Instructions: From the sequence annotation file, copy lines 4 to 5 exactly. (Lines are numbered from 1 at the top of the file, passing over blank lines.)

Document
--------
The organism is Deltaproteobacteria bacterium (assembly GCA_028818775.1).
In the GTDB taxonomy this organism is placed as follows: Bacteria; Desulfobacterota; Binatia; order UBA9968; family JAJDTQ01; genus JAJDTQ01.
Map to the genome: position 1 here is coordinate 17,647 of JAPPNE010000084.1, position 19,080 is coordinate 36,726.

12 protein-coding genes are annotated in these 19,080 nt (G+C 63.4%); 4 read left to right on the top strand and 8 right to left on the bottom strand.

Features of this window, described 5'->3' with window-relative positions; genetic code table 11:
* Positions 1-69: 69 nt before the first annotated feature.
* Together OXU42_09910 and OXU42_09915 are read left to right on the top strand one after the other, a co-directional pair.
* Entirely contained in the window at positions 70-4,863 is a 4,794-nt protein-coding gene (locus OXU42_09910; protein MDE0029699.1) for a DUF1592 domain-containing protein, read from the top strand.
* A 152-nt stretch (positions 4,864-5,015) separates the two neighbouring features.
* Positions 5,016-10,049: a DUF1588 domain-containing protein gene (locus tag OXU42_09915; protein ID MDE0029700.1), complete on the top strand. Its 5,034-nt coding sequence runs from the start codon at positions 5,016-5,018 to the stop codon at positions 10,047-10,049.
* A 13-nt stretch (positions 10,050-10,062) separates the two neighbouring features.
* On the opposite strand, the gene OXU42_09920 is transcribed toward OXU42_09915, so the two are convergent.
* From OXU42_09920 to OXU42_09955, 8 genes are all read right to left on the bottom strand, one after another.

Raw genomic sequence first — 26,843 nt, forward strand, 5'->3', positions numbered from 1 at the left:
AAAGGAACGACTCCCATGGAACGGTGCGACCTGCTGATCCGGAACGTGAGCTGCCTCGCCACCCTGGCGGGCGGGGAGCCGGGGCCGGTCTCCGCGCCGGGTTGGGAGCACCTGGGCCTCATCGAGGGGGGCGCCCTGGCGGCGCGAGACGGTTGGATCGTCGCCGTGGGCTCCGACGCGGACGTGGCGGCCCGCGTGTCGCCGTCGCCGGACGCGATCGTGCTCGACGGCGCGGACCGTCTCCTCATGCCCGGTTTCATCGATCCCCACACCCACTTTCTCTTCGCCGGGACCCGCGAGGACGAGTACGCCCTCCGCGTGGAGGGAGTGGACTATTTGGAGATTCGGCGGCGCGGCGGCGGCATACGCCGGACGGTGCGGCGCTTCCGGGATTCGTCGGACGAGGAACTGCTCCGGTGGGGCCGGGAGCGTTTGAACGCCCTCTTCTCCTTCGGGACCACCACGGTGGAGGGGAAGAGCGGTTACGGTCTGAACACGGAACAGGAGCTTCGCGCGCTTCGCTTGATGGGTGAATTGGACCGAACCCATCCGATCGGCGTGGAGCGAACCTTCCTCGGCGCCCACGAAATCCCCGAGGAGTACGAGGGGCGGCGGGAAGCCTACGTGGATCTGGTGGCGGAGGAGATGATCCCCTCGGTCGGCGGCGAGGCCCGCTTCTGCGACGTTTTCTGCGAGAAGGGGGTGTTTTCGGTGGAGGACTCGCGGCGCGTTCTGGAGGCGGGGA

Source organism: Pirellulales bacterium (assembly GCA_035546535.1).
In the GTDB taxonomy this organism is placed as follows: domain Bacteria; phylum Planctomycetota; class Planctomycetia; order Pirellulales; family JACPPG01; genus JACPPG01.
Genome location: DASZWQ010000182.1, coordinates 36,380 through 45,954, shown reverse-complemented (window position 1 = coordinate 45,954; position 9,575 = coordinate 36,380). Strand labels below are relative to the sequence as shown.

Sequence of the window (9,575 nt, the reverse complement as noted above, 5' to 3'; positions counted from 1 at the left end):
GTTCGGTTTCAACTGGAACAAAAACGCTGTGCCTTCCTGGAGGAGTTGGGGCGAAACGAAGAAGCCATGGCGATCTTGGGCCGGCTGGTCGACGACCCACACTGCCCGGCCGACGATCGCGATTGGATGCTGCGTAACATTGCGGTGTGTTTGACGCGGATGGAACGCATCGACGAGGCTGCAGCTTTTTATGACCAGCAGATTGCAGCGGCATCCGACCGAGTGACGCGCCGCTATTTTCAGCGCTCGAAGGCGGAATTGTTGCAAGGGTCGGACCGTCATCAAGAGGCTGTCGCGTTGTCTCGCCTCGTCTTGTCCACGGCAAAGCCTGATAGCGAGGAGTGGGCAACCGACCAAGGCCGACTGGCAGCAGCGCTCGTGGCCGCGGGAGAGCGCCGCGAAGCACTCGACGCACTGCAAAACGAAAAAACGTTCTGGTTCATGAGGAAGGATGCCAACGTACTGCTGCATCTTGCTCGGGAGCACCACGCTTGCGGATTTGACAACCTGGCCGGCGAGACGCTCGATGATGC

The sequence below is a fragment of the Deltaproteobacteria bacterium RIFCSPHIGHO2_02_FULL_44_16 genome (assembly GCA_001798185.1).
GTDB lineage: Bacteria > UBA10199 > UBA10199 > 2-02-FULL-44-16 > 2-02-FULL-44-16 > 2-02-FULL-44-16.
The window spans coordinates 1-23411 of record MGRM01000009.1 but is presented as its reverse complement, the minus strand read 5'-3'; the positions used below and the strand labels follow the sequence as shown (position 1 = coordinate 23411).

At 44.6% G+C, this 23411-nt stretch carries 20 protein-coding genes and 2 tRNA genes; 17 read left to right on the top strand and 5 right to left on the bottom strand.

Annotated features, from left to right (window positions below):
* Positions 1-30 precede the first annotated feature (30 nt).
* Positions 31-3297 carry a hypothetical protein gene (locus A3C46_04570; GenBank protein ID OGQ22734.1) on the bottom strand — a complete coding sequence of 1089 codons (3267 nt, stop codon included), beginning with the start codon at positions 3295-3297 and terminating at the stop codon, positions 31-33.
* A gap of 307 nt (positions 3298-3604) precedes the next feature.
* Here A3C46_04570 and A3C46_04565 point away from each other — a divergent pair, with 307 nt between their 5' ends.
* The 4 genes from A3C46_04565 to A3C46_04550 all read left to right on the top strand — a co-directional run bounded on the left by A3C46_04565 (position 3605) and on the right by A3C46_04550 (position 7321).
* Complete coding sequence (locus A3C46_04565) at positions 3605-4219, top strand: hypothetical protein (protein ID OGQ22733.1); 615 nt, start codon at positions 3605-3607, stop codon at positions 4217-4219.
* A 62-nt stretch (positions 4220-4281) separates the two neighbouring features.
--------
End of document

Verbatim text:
12 protein-coding genes are annotated in these 19,080 nt (G+C 63.4%); 4 read left to right on the top strand and 8 right to left on the bottom strand.

Features of this window, described 5'->3' with window-relative positions; genetic code table 11: